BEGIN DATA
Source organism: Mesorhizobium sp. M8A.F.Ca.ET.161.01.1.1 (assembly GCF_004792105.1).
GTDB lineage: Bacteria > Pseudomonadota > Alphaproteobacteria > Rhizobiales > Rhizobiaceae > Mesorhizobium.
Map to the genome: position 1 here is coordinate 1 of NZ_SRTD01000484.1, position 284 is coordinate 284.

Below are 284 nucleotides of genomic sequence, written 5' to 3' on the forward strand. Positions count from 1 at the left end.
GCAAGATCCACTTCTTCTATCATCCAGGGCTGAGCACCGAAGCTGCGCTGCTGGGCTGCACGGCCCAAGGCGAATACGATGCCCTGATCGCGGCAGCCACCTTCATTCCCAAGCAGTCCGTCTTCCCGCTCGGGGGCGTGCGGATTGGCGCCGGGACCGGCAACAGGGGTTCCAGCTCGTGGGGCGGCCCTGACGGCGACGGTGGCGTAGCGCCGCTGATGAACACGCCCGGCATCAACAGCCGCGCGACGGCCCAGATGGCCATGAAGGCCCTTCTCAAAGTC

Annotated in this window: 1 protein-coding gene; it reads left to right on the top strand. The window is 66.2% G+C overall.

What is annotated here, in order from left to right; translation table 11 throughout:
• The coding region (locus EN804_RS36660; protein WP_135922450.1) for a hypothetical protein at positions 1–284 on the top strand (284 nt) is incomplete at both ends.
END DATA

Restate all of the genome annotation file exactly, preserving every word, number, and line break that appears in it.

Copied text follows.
Source organism: Mesorhizobium sp. M8A.F.Ca.ET.161.01.1.1 (assembly GCF_004792105.1).
GTDB lineage: Bacteria > Pseudomonadota > Alphaproteobacteria > Rhizobiales > Rhizobiaceae > Mesorhizobium.
Map to the genome: position 1 here is coordinate 1 of NZ_SRTD01000484.1, position 284 is coordinate 284.

Below are 284 nucleotides of genomic sequence, written 5' to 3' on the forward strand. Positions count from 1 at the left end.
GCAAGATCCACTTCTTCTATCATCCAGGGCTGAGCACCGAAGCTGCGCTGCTGGGCTGCACGGCCCAAGGCGAATACGATGCCCTGATCGCGGCAGCCACCTTCATTCCCAAGCAGTCCGTCTTCCCGCTCGGGGGCGTGCGGATTGGCGCCGGGACCGGCAACAGGGGTTCCAGCTCGTGGGGCGGCCCTGACGGCGACGGTGGCGTAGCGCCGCTGATGAACACGCCCGGCATCAACAGCCGCGCGACGGCCCAGATGGCCATGAAGGCCCTTCTCAAAGTC

Annotated in this window: 1 protein-coding gene; it reads left to right on the top strand. The window is 66.2% G+C overall.

What is annotated here, in order from left to right; translation table 11 throughout:
• The coding region (locus EN804_RS36660; protein WP_135922450.1) for a hypothetical protein at positions 1–284 on the top strand (284 nt) is incomplete at both ends.